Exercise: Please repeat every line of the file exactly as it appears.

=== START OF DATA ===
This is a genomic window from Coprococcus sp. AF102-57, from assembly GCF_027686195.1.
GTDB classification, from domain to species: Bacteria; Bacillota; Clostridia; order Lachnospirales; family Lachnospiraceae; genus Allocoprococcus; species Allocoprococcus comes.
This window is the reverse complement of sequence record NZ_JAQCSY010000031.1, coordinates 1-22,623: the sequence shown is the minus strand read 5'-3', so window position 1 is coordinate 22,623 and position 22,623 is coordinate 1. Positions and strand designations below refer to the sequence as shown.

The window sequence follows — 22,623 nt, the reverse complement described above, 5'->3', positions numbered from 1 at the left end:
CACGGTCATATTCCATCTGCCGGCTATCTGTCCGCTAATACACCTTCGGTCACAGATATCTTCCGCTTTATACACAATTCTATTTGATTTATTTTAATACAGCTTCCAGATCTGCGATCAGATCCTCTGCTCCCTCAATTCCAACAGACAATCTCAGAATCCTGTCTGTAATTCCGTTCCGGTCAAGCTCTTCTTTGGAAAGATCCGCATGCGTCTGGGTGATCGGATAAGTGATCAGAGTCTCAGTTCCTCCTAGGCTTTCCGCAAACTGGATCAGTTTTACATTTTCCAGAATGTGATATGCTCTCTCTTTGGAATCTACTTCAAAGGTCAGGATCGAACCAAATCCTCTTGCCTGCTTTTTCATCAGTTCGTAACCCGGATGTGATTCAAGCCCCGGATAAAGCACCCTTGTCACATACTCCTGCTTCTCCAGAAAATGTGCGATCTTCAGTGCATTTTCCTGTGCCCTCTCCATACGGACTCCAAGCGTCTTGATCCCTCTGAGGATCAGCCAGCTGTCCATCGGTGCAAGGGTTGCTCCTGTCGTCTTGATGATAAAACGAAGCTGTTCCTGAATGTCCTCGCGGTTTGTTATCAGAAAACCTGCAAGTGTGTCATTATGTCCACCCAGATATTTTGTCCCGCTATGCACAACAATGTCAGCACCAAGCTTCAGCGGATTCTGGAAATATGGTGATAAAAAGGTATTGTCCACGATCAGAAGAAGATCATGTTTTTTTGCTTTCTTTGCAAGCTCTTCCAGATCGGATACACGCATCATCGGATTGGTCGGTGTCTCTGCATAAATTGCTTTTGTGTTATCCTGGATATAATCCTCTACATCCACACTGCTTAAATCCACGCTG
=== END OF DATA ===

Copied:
This is a genomic window from Coprococcus sp. AF102-57, from assembly GCF_027686195.1.
GTDB classification, from domain to species: Bacteria; Bacillota; Clostridia; order Lachnospirales; family Lachnospiraceae; genus Allocoprococcus; species Allocoprococcus comes.
This window is the reverse complement of sequence record NZ_JAQCSY010000031.1, coordinates 1-22,623: the sequence shown is the minus strand read 5'-3', so window position 1 is coordinate 22,623 and position 22,623 is coordinate 1. Positions and strand designations below refer to the sequence as shown.

The window sequence follows — 22,623 nt, the reverse complement described above, 5'->3', positions numbered from 1 at the left end:
CACGGTCATATTCCATCTGCCGGCTATCTGTCCGCTAATACACCTTCGGTCACAGATATCTTCCGCTTTATACACAATTCTATTTGATTTATTTTAATACAGCTTCCAGATCTGCGATCAGATCCTCTGCTCCCTCAATTCCAACAGACAATCTCAGAATCCTGTCTGTAATTCCGTTCCGGTCAAGCTCTTCTTTGGAAAGATCCGCATGCGTCTGGGTGATCGGATAAGTGATCAGAGTCTCAGTTCCTCCTAGGCTTTCCGCAAACTGGATCAGTTTTACATTTTCCAGAATGTGATATGCTCTCTCTTTGGAATCTACTTCAAAGGTCAGGATCGAACCAAATCCTCTTGCCTGCTTTTTCATCAGTTCGTAACCCGGATGTGATTCAAGCCCCGGATAAAGCACCCTTGTCACATACTCCTGCTTCTCCAGAAAATGTGCGATCTTCAGTGCATTTTCCTGTGCCCTCTCCATACGGACTCCAAGCGTCTTGATCCCTCTGAGGATCAGCCAGCTGTCCATCGGTGCAAGGGTTGCTCCTGTCGTCTTGATGATAAAACGAAGCTGTTCCTGAATGTCCTCGCGGTTTGTTATCAGAAAACCTGCAAGTGTGTCATTATGTCCACCCAGATATTTTGTCCCGCTATGCACAACAATGTCAGCACCAAGCTTCAGCGGATTCTGGAAATATGGTGATAAAAAGGTATTGTCCACGATCAGAAGAAGATCATGTTTTTTTGCTTTCTTTGCAAGCTCTTCCAGATCGGATACACGCATCATCGGATTGGTCGGTGTCTCTGCATAAATTGCTTTTGTGTTATCCTGGATATAATCCTCTACATCCACACTGCTTAAATCCACGCTG